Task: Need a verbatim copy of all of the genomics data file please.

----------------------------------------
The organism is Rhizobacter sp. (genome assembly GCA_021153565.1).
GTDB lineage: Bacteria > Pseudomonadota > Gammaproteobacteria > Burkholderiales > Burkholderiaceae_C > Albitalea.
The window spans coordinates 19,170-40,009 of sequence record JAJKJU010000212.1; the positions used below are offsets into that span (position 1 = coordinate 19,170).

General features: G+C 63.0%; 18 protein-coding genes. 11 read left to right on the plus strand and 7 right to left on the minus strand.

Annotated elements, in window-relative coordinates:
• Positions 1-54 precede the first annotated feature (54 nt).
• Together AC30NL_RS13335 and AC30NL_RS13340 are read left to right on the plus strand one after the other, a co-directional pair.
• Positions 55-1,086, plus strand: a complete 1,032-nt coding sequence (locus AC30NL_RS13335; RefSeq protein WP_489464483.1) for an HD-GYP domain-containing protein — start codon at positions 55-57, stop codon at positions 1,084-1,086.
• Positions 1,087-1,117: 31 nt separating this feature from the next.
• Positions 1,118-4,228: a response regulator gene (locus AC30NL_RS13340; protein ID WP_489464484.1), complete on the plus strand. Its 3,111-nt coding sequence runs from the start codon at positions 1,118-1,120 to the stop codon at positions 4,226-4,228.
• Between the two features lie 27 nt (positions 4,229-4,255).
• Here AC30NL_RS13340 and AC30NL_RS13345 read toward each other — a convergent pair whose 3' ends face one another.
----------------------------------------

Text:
The organism is Rhizobacter sp. (genome assembly GCA_021153565.1).
GTDB lineage: Bacteria > Pseudomonadota > Gammaproteobacteria > Burkholderiales > Burkholderiaceae_C > Albitalea.
The window spans coordinates 19,170-40,009 of sequence record JAJKJU010000212.1; the positions used below are offsets into that span (position 1 = coordinate 19,170).

General features: G+C 63.0%; 18 protein-coding genes. 11 read left to right on the plus strand and 7 right to left on the minus strand.

Annotated elements, in window-relative coordinates:
• Positions 1-54 precede the first annotated feature (54 nt).
• Together AC30NL_RS13335 and AC30NL_RS13340 are read left to right on the plus strand one after the other, a co-directional pair.
• Positions 55-1,086, plus strand: a complete 1,032-nt coding sequence (locus AC30NL_RS13335; RefSeq protein WP_489464483.1) for an HD-GYP domain-containing protein — start codon at positions 55-57, stop codon at positions 1,084-1,086.
• Positions 1,087-1,117: 31 nt separating this feature from the next.
• Positions 1,118-4,228: a response regulator gene (locus AC30NL_RS13340; protein ID WP_489464484.1), complete on the plus strand. Its 3,111-nt coding sequence runs from the start codon at positions 1,118-1,120 to the stop codon at positions 4,226-4,228.
• Between the two features lie 27 nt (positions 4,229-4,255).
• Here AC30NL_RS13340 and AC30NL_RS13345 read toward each other — a convergent pair whose 3' ends face one another.